All participants then received intramuscular MenACWY-CRM vaccine 28 days after the initial meningococcal vaccine. Blood samples were taken at study days 0 (prior to the first vaccine), 7, 28 (prior to the second vaccine), 35 and 56. One participant withdrew from the study. The study was open labelled, with both clinical staff members and participants aware of the vaccine received; however, laboratory staff members were blinded to the group allocations. An Oxfordshire research ethics committee approved this study (NRES Committee South Central Oxford C 12/SC/0275).

Transcriptomic analysis

Total RNA was extracted from 2.5 ml peripheral blood collected into a PAXgene™ RNA stabilisation tube, using the Blood RNA Kit (PreAnalytiX, Switzerland). These RNAs were then globin depleted using GLOBINclear™ (Thermo Fisher scientific, Massachusetts). RNA samples were randomly allocated to an Illumina® Human HT12v4.0 Expression BeadChip microarray. RNA was converted into biotin-labelled cRNA and hybridised to a BeadChip microarray. Hybridised microarrays were scanned using an Illumina® iScan scanner by the Wellcome Trust Centre for Human Genetics core facility (Oxford, UK). Sample transcript profile raw data were extracted from Illumina® GenomeStudio version 1.9.0. Negative background intensities for each array were subtracted from their respective transcript intensities prior to normalisation. Transcript intensities were normalised using robust spline normalisation [10]. Microarray data were filtered to return transcripts that were significantly different from their local background (detection p value of less than 0.05) in at least 60% of all the samples assessed. Variance-based statistical methods (sample transcript intensity distribution boxplots, principal component analysis and hierarchical clustering) were used to quality control microarray and check for sample outliers.

A linear model was fitted with normalised expression of each transcript as the response variable and each paired sample and vaccination status as predictors. The empirical Bayes method was then used to generate moderated t-statistics, moderated F-statistics and log-odds of differential expression using the eBayes function in the Limma R package [11].

Gene set and blood transcriptional module analysis

Gene-set enrichment analysis (GSEA) was undertaken on the entire list of filtered transcripts, ranked by their t-statistic from Limma, using the GseaPreranked tool in the Java-based desktop application of GSEA v2.0.14 [12]. Analysis was completed using the 1910 gene sets in the ‘c7:Immunological signature’ database identified from microarray experiments of gene expression in immunological studies (http://www.broadinstitute.org/gsea/msigdb/index.jsp). Blood transcriptional module analysis was undertaken using the tmod R package on genes ranked by t-statistic; statistical testing for module expression was evaluated using the tmodCERNOtest function, which is a nonparametric test working on gene ranks [13]. Module activity scores were determined by taking the mean of the absolute log2 fold changes in gene expression.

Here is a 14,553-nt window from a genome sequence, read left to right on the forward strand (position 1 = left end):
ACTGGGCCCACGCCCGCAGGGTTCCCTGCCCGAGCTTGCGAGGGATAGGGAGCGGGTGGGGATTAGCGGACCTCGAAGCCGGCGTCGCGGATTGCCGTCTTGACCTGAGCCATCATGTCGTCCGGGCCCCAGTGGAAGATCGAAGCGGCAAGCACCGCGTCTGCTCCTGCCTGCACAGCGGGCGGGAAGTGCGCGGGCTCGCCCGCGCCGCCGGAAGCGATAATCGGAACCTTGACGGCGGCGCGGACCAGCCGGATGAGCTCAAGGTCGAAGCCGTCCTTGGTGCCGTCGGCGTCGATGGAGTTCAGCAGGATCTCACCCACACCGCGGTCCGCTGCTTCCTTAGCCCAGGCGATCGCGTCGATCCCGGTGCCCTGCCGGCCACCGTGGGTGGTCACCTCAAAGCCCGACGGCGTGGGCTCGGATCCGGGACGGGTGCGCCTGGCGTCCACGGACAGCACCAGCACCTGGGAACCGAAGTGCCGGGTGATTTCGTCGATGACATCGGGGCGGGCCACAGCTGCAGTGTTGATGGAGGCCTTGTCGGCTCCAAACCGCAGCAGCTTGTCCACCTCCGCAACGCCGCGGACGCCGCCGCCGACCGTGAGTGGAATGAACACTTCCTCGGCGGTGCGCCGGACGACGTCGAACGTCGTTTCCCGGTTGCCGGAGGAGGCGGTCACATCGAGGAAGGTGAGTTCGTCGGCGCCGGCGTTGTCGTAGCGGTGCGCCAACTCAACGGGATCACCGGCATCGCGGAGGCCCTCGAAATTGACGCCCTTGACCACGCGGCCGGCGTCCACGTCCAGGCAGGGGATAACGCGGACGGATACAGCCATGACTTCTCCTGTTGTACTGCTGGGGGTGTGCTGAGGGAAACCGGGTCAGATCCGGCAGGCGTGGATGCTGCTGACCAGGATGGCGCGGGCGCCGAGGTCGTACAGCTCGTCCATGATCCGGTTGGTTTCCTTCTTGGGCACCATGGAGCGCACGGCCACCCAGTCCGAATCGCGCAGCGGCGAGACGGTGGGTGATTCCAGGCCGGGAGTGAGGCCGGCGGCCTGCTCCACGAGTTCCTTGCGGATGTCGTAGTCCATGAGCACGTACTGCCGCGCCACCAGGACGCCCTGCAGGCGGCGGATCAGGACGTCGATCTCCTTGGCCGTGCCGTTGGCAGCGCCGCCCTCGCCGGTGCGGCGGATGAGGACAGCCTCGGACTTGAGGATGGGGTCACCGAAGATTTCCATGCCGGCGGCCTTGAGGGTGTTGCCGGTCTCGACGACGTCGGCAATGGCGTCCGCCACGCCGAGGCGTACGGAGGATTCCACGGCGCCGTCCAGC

Gene Expression Omnibus validation cohort

We utilised a publicly available dataset, acquired from the genomics data repository Gene Expression Omnibus (GEO; http://www.ncbi.nlm.nih.gov/geo/), as a validation cohort. This dataset comprised adults vaccinated with either MenACWY-PS (n = 13) or MenACWY-CRM (n = 17), as described by Li et al. [14]. Series and platform data were downloaded from GEO using the GEOquery R package [15]. These data were robust multi-array average (RMA) normalised and analysed as previously detailed.

Isolation of peripheral blood mononuclear cells and purification of CD19+ B cells

Peripheral blood mononuclear cells (PBMCs) were isolated from 35 ml heparinised whole blood using lymphoprep density centrifugation. Purified CD19+ B cells where then obtained by anti-CD19-magnetic bead separation (Miltenyi Biotech, UK) as per the manufacturer’s instructions using AutoMACs® (Miltenyi Biotech, UK).

Antibodies for flow cytometric characterisation of B cells and plasma cells

Antibodies for flow cytometric characterisation of B cells and plasma cells were CD19-FITC (clone HIB19, ebioscience, UK), CD5-FITC (clone L17F12, ebioscience, UK), CD38-PE (clone HB7, ebioscience, UK), CD43-PE (clone 84-3C1, ebioscience, UK), HLA-DR-PerCPCy5.5 (clone L243, Biolegend, Cambridge Bioscience, UK), IgM-PerCPCy5.5 (clone MHM-88, Biolegend, Cambridge Bioscience, UK), CD27-PECy7 (clone 0323, ebioscience, UK), CD3-V500 (clone UCHT1, BD Biosciences, UK), CD14-V500 (clone M5E2, BD Biosciences, UK), CD16-V500 (clone 3G8, BD Biosciences, UK), CXCR3-APC (clone G02SH7, Biolegend, Cambridge Bioscience, UK), IgD-APC (clone IgD26, Miltenyi Biotech, UK) and CD20-APCH7 (clone L27, BD Biosciences, UK). Propidium iodide (PI; ebioscience, UK) was used as viability stain.

Flow cytometric characterisation of B cells and plasma cells

Purified, CD19+ B cells, re-suspended in phosphate-buffered saline (PBS)-EDTA + 0.5% bovine serum albumin (BSA), were added at 2 × 105 cells per well of a V-bottom, 96-well culture plate in a 50-μl volume. The B cells were then labelled with a combination of the above antibodies to give: (1) plasma cells, which were viable (PI) CD3CD14CD16 CD19+CD20lo/-CD38hiCD27hi with subsets based on expression of CXCR3 and HLA-DR; (2) memory B cells, which were viable (PI) CD3CD14CD16 CD19+CD20+CD43 CD5CD27+ with subsets based on IgM and IgD expression (IgM+ only, IgM+IgD+, IgD+ only and switched IgMIgD).